Follow Countdown on Twitter and Instagram • Subscribe to the Countdown newsletter There’s a lot of information on what we’re doing wrong when it comes to climate, and what the world would look like if we keep up the damage. But there’s very little information on what life could look like if we all did […]Continue reading
Why you should listen
Tzeporah Berman found her voice in 1993 on a logging blockade in Canada's old growth rainforest when a friend handed her a megaphone and she hasn's stopped talking since. That summer, at 22 years old, she was arrested and charged with 857 counts of criminal aiding and abetting and faced six years in jail. In 2021, she was arrested once again, at 52 years old, for blockading logging of the last old growth rainforests, proving the old adage that, indeed, some things never change.
In the interim 30 years, Berman has been designing successful environmental advocacy campaigns, environmental policy and leading environmental negotiations with industry and government in Canada and around the world. She is an adjunct professor of environmental studies at York University, the international program director at Stand.Earth, the chair of the Fossil Fuel Non-Proliferation Treaty Initiative, the cofounder of the Global Oil and Gas Network and the former codirector of Greenpeace International's Climate and Energy Program. She has held appointed positions advising the British Columbia and Alberta governments on climate policy.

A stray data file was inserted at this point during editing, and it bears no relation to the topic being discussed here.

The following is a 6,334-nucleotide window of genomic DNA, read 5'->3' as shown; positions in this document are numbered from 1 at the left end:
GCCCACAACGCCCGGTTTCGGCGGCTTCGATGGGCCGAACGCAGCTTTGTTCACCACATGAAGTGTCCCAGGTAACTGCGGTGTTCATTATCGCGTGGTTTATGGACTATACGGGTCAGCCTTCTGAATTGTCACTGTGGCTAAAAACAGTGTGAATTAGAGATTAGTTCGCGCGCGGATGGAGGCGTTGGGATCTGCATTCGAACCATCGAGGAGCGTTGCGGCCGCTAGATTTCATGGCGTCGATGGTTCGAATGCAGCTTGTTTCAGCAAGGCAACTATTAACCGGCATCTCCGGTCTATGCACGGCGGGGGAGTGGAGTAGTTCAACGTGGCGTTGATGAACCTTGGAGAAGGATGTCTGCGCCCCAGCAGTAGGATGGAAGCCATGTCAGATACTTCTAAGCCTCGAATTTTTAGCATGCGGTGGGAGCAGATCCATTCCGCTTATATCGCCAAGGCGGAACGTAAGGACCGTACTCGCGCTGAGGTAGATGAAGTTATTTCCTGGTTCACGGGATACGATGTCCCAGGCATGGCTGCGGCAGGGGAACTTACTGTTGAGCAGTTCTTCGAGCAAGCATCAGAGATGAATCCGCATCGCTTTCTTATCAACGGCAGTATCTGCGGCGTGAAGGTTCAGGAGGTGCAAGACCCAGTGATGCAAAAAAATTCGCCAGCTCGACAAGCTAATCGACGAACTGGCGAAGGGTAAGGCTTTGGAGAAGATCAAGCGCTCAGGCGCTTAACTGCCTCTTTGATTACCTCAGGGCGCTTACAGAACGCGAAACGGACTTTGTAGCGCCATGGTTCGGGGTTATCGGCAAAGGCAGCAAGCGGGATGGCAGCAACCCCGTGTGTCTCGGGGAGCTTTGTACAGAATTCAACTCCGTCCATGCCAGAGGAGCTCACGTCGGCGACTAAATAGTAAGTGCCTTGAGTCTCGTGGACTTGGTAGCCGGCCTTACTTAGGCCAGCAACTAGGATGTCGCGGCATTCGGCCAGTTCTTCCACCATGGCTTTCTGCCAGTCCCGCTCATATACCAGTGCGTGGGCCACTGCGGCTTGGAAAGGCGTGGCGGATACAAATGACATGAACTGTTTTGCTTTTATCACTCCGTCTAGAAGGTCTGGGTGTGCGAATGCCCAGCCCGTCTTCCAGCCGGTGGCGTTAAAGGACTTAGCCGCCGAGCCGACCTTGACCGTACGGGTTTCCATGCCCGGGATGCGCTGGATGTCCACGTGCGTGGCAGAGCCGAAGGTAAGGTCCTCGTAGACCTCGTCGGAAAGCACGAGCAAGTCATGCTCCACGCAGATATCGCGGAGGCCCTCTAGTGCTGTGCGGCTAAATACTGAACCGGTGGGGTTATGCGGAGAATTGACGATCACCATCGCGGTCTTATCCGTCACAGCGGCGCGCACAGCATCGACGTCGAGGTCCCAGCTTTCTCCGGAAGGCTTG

Berman has been listed as one of the 35 Most Influential Women in British Columbia by BC Business magazine, awarded the YWCA Women of Distinction Award in British Columbia and was honored by inclusion into the BC Royal Museum permanent exhibit of one of 150 people who have changed the face of British Columbia. Her children find it hilarious that her lifesize cardboard cutout stands wedged in between scientist David Suzuki and actor Pamela Anderson.
In 2013, Berman was awarded an Honorary Doctorate from the University of British Columbia. She was notably called an eco-terrorist by one elected official in Canada on national news and several years later lauded as an "eco-hero" by another -- for saying the same thing. In 2019, she received the two-million-dollar Climate Breakthrough Project Award. She lives on unceded Tsleiwatuth, Squamish and Musquem territories in Vancouver, Canada, with her husband, two sons and two dogs.